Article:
*if you are in organised crime.
Yep, apparently last year computer related crime, covering such nasties as corporate espionage, child pornography, stock manipulation, extortion, and piracy, generated more income for the criminals than the sales of illegal drugs. Together it is thought to have made $105 billion, that’s around £65 billion. Blimey.
Well, sort-of-blimey. This would be a great story if it wasn’t for the simple question of how on earth they calculated these amounts. The point of crime is that it’s hidden from authorities and as such they might be catching 5% or 95% of the criminals without ever really knowing for sure.
I love the next bit though:
Asked if there was evidence of links between the funding of terrorism and cybercrime, McNiven said: “There is evidence of links between them. But what’s more important is our refusal or failure to create secure systems, we can do it but it’s an issue of costs.”
Of course there would be evidence of links between them. There’s always evidence of links between anything naughty and terrorism these days. Funny that, isn’t it? Could it be that this is just a way of scaring people and trying to justify government funding? Oo, perhaps.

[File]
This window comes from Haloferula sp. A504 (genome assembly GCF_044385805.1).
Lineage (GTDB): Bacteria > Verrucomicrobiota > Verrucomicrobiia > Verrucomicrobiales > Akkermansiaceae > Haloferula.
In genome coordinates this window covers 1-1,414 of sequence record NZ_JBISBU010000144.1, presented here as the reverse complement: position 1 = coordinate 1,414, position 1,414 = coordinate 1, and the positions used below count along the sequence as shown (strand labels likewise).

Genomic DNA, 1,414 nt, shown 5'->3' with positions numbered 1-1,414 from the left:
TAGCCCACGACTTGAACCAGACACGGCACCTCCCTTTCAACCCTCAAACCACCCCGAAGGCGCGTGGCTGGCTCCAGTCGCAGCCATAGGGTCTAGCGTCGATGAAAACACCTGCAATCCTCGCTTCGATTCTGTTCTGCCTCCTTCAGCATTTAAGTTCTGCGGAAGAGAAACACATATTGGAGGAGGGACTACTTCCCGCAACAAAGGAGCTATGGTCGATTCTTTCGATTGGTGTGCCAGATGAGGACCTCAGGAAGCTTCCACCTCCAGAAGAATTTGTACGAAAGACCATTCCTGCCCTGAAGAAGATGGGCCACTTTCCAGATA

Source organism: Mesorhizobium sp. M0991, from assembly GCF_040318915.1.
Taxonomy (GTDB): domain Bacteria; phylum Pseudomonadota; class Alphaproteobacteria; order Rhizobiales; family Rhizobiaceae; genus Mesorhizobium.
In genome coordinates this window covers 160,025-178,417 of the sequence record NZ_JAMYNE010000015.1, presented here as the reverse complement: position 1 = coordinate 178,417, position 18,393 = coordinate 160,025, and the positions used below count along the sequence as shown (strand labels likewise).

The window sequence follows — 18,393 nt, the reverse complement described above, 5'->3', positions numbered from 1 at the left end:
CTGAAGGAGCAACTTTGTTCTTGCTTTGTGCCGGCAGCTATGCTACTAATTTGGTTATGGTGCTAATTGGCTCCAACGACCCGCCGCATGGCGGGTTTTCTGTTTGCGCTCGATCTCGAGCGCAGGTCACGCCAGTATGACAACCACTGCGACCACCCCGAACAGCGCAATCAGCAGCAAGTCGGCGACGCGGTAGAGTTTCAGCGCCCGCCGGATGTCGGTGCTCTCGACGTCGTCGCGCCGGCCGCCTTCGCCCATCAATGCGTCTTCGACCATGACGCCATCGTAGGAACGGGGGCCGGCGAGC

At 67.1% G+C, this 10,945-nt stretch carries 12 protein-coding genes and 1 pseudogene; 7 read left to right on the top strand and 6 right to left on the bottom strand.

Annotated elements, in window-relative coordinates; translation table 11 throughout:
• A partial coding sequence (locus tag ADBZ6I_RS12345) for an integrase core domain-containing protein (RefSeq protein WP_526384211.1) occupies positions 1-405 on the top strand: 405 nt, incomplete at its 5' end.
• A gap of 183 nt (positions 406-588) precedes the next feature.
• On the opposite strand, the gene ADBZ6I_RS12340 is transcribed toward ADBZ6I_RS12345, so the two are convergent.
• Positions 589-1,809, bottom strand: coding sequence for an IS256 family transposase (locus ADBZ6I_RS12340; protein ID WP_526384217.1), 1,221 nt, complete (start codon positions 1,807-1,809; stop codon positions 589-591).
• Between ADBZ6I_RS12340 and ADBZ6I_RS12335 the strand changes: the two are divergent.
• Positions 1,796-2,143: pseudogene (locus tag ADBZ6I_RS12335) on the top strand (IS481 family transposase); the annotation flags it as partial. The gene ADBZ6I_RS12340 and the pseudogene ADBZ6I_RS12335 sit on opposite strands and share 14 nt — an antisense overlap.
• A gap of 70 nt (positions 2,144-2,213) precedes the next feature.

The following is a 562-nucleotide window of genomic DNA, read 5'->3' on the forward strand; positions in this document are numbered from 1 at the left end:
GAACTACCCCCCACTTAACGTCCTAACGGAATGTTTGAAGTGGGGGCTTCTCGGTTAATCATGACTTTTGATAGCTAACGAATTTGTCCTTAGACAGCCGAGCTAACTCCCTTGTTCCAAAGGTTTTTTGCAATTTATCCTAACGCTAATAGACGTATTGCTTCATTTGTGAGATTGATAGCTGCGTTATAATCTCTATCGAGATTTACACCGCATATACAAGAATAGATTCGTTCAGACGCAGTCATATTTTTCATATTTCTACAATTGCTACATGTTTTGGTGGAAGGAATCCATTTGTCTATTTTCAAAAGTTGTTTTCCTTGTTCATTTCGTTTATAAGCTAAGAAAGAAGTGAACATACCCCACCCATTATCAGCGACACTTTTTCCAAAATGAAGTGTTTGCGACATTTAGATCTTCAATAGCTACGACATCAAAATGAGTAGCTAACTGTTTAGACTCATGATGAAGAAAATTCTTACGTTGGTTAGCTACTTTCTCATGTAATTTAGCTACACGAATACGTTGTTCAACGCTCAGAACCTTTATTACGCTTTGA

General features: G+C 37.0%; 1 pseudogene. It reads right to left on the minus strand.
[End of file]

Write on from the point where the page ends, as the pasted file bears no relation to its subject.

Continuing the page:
Let’s also look at that list: ‘corporate espionage’ that’s got to be a fairly specialist market there, child porn is seriously nasty and I can’t imagine (and I certainly hope) that there are very few people involved with that, then tacked on at the end of the list we have ‘piracy’. Hm. Bearing in mind the competing definitions of piracy that could potentially be almost every person who has ever used any sort of media. Lending a CD to a friend could be classed as piracy, by some company’s perspectives, and the amount of non-licensed copies of Micro$oft Windows floating around is astonishing although clearly that really is piracy. On the list you’ve got some significant but essentially small, organised markets, and then a huge group that probably covers most computer owners in the world. I can’t help but feel that skews things a little.
We all know that ‘cybercrime’ is a problem, but this kind of story is just scaremongering: yes! Lend that CD to your friend and you let the terrorists win!
Am I the only person who, on hearing the word ‘cybercrime’, envisions a devious looking robot that’s twizzling a 1920s silent-film bad guy moustache?